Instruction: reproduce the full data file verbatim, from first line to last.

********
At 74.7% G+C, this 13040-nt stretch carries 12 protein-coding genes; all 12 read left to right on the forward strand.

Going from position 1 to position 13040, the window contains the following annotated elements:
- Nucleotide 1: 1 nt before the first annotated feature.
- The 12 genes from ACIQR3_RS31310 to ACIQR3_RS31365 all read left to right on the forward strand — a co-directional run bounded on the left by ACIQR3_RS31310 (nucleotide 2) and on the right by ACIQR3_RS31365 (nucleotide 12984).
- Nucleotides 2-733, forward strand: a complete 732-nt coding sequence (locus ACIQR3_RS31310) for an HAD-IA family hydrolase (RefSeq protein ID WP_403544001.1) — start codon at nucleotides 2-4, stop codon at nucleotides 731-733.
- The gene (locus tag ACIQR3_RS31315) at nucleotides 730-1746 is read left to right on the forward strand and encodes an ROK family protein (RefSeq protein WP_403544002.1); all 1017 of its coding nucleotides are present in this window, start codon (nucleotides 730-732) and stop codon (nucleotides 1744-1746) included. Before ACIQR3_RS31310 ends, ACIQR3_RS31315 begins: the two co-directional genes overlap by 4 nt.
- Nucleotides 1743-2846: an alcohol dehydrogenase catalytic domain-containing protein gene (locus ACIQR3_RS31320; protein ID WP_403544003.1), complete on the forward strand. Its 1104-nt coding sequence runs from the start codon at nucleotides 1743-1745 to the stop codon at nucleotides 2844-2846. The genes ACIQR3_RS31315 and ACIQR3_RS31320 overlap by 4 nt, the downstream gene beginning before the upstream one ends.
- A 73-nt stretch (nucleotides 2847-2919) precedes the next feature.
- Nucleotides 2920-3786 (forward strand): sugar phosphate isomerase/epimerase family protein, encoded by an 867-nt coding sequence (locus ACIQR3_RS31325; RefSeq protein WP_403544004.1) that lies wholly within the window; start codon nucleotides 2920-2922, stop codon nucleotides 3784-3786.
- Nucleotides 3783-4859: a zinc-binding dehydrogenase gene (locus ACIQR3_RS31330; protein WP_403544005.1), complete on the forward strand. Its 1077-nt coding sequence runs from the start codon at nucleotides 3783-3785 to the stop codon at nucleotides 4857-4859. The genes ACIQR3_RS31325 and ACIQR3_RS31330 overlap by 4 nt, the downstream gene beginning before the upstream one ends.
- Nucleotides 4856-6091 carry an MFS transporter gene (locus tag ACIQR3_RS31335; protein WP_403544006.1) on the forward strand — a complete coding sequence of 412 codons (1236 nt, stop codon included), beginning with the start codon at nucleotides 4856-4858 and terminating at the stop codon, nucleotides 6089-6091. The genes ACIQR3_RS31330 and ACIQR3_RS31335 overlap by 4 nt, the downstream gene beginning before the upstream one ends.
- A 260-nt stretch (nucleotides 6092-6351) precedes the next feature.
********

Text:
At 74.7% G+C, this 13040-nt stretch carries 12 protein-coding genes; all 12 read left to right on the forward strand.

Going from position 1 to position 13040, the window contains the following annotated elements:
- Nucleotide 1: 1 nt before the first annotated feature.
- The 12 genes from ACIQR3_RS31310 to ACIQR3_RS31365 all read left to right on the forward strand — a co-directional run bounded on the left by ACIQR3_RS31310 (nucleotide 2) and on the right by ACIQR3_RS31365 (nucleotide 12984).
- Nucleotides 2-733, forward strand: a complete 732-nt coding sequence (locus ACIQR3_RS31310) for an HAD-IA family hydrolase (RefSeq protein ID WP_403544001.1) — start codon at nucleotides 2-4, stop codon at nucleotides 731-733.
- The gene (locus tag ACIQR3_RS31315) at nucleotides 730-1746 is read left to right on the forward strand and encodes an ROK family protein (RefSeq protein WP_403544002.1); all 1017 of its coding nucleotides are present in this window, start codon (nucleotides 730-732) and stop codon (nucleotides 1744-1746) included. Before ACIQR3_RS31310 ends, ACIQR3_RS31315 begins: the two co-directional genes overlap by 4 nt.
- Nucleotides 1743-2846: an alcohol dehydrogenase catalytic domain-containing protein gene (locus ACIQR3_RS31320; protein ID WP_403544003.1), complete on the forward strand. Its 1104-nt coding sequence runs from the start codon at nucleotides 1743-1745 to the stop codon at nucleotides 2844-2846. The genes ACIQR3_RS31315 and ACIQR3_RS31320 overlap by 4 nt, the downstream gene beginning before the upstream one ends.
- A 73-nt stretch (nucleotides 2847-2919) precedes the next feature.
- Nucleotides 2920-3786 (forward strand): sugar phosphate isomerase/epimerase family protein, encoded by an 867-nt coding sequence (locus ACIQR3_RS31325; RefSeq protein WP_403544004.1) that lies wholly within the window; start codon nucleotides 2920-2922, stop codon nucleotides 3784-3786.
- Nucleotides 3783-4859: a zinc-binding dehydrogenase gene (locus ACIQR3_RS31330; protein WP_403544005.1), complete on the forward strand. Its 1077-nt coding sequence runs from the start codon at nucleotides 3783-3785 to the stop codon at nucleotides 4857-4859. The genes ACIQR3_RS31325 and ACIQR3_RS31330 overlap by 4 nt, the downstream gene beginning before the upstream one ends.
- Nucleotides 4856-6091 carry an MFS transporter gene (locus tag ACIQR3_RS31335; protein WP_403544006.1) on the forward strand — a complete coding sequence of 412 codons (1236 nt, stop codon included), beginning with the start codon at nucleotides 4856-4858 and terminating at the stop codon, nucleotides 6089-6091. The genes ACIQR3_RS31330 and ACIQR3_RS31335 overlap by 4 nt, the downstream gene beginning before the upstream one ends.
- A 260-nt stretch (nucleotides 6092-6351) precedes the next feature.